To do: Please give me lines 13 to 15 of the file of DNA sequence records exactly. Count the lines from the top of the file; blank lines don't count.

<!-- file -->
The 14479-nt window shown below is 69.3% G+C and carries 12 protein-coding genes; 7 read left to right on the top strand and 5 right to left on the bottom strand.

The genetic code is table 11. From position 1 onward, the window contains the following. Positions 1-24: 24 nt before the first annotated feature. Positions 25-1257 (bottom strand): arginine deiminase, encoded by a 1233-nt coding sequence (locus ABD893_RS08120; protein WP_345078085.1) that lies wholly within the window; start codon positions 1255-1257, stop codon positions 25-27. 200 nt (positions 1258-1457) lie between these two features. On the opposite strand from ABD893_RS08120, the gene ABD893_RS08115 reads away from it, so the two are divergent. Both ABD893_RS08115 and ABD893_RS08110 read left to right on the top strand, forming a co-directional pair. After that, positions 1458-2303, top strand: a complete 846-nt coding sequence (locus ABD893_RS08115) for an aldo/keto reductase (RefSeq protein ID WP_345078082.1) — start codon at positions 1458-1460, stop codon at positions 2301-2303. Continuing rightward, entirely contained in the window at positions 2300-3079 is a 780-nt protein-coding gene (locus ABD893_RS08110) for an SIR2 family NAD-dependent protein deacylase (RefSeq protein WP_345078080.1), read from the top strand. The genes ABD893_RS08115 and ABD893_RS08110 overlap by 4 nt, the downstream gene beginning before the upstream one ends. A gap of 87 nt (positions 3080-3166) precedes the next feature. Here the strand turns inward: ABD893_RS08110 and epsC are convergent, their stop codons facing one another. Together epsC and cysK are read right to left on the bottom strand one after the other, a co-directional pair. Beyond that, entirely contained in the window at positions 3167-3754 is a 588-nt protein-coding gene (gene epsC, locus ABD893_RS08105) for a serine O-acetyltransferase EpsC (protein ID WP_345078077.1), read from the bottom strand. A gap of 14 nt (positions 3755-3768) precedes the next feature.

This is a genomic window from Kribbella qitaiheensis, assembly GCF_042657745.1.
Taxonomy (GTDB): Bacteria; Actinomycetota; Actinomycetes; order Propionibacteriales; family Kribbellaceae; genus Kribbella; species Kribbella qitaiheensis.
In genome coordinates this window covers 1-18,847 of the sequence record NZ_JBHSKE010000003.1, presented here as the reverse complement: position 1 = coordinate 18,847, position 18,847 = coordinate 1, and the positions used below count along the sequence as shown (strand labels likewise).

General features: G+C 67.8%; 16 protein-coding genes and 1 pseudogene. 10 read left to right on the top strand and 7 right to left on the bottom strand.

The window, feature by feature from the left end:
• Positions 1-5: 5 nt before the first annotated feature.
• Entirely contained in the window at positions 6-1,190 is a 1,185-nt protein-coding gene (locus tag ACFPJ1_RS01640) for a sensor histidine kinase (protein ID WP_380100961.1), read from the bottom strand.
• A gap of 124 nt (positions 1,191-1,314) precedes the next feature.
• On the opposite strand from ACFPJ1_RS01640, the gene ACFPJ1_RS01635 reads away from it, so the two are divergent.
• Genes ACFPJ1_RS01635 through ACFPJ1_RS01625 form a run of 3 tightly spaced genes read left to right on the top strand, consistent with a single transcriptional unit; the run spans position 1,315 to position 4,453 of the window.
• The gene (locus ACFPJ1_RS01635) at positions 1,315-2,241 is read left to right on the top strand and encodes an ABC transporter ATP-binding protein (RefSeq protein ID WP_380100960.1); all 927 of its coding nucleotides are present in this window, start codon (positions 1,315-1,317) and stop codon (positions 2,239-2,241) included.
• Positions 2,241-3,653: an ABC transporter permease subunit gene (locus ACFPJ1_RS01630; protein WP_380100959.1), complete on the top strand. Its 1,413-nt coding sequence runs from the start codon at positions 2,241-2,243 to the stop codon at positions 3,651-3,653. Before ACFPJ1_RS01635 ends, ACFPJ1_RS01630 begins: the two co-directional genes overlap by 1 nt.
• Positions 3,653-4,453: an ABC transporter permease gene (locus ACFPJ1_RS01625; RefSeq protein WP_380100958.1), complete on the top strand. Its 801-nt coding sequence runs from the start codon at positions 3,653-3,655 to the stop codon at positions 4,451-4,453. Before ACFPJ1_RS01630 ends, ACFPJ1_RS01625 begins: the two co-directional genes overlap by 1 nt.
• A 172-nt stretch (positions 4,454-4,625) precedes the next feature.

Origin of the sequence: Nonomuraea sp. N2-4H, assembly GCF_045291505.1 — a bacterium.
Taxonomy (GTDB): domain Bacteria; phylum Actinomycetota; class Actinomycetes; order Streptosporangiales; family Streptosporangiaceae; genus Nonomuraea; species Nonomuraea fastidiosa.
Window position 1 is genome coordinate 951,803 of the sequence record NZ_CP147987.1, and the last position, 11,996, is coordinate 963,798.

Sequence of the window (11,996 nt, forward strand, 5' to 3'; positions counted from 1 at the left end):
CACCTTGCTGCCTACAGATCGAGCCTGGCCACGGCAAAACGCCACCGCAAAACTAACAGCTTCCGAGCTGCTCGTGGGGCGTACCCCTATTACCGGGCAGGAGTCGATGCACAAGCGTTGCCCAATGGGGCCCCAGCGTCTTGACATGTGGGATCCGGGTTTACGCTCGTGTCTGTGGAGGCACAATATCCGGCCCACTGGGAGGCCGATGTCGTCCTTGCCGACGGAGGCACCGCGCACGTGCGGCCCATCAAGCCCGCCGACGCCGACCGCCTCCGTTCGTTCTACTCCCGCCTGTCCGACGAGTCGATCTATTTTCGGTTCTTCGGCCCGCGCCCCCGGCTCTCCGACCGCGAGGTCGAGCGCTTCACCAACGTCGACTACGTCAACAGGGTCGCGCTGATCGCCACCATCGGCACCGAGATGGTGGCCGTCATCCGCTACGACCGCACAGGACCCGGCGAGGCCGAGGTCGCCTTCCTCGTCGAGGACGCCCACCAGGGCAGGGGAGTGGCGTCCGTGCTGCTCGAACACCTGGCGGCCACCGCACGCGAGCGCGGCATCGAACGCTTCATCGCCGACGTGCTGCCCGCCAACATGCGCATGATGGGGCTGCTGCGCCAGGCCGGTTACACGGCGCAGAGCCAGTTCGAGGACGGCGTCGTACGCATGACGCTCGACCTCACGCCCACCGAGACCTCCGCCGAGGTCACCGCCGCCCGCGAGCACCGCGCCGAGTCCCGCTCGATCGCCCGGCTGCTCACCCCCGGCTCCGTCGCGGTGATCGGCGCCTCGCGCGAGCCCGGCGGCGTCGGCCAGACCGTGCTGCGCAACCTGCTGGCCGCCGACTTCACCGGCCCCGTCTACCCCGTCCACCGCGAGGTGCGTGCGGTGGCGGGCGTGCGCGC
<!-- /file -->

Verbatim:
• The gene (locus ACFPJ1_RS01635) at positions 1,315-2,241 is read left to right on the top strand and encodes an ABC transporter ATP-binding protein (RefSeq protein ID WP_380100960.1); all 927 of its coding nucleotides are present in this window, start codon (positions 1,315-1,317) and stop codon (positions 2,239-2,241) included.
• Positions 2,241-3,653: an ABC transporter permease subunit gene (locus ACFPJ1_RS01630; protein WP_380100959.1), complete on the top strand. Its 1,413-nt coding sequence runs from the start codon at positions 2,241-2,243 to the stop codon at positions 3,651-3,653. Before ACFPJ1_RS01635 ends, ACFPJ1_RS01630 begins: the two co-directional genes overlap by 1 nt.
• Positions 3,653-4,453: an ABC transporter permease gene (locus ACFPJ1_RS01625; RefSeq protein WP_380100958.1), complete on the top strand. Its 801-nt coding sequence runs from the start codon at positions 3,653-3,655 to the stop codon at positions 4,451-4,453. Before ACFPJ1_RS01630 ends, ACFPJ1_RS01625 begins: the two co-directional genes overlap by 1 nt.